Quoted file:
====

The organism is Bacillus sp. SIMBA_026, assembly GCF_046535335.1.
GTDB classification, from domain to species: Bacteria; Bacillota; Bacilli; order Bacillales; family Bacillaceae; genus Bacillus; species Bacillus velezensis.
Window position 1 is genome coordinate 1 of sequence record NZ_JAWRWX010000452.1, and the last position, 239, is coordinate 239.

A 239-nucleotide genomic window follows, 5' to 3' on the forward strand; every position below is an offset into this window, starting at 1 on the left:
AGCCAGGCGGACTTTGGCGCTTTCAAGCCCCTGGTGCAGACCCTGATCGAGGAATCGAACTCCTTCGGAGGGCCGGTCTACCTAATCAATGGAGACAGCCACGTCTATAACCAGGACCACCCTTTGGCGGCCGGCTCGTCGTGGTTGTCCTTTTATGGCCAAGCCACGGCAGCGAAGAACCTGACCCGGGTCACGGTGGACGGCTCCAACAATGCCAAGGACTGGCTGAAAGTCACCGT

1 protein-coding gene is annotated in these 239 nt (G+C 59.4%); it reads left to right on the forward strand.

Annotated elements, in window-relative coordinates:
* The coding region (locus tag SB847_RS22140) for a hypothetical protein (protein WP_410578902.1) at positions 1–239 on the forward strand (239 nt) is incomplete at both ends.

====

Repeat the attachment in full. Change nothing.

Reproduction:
The organism is Bacillus sp. SIMBA_026, assembly GCF_046535335.1.
GTDB classification, from domain to species: Bacteria; Bacillota; Bacilli; order Bacillales; family Bacillaceae; genus Bacillus; species Bacillus velezensis.
Window position 1 is genome coordinate 1 of sequence record NZ_JAWRWX010000452.1, and the last position, 239, is coordinate 239.

A 239-nucleotide genomic window follows, 5' to 3' on the forward strand; every position below is an offset into this window, starting at 1 on the left:
AGCCAGGCGGACTTTGGCGCTTTCAAGCCCCTGGTGCAGACCCTGATCGAGGAATCGAACTCCTTCGGAGGGCCGGTCTACCTAATCAATGGAGACAGCCACGTCTATAACCAGGACCACCCTTTGGCGGCCGGCTCGTCGTGGTTGTCCTTTTATGGCCAAGCCACGGCAGCGAAGAACCTGACCCGGGTCACGGTGGACGGCTCCAACAATGCCAAGGACTGGCTGAAAGTCACCGT

1 protein-coding gene is annotated in these 239 nt (G+C 59.4%); it reads left to right on the forward strand.

Annotated elements, in window-relative coordinates:
* The coding region (locus tag SB847_RS22140) for a hypothetical protein (protein WP_410578902.1) at positions 1–239 on the forward strand (239 nt) is incomplete at both ends.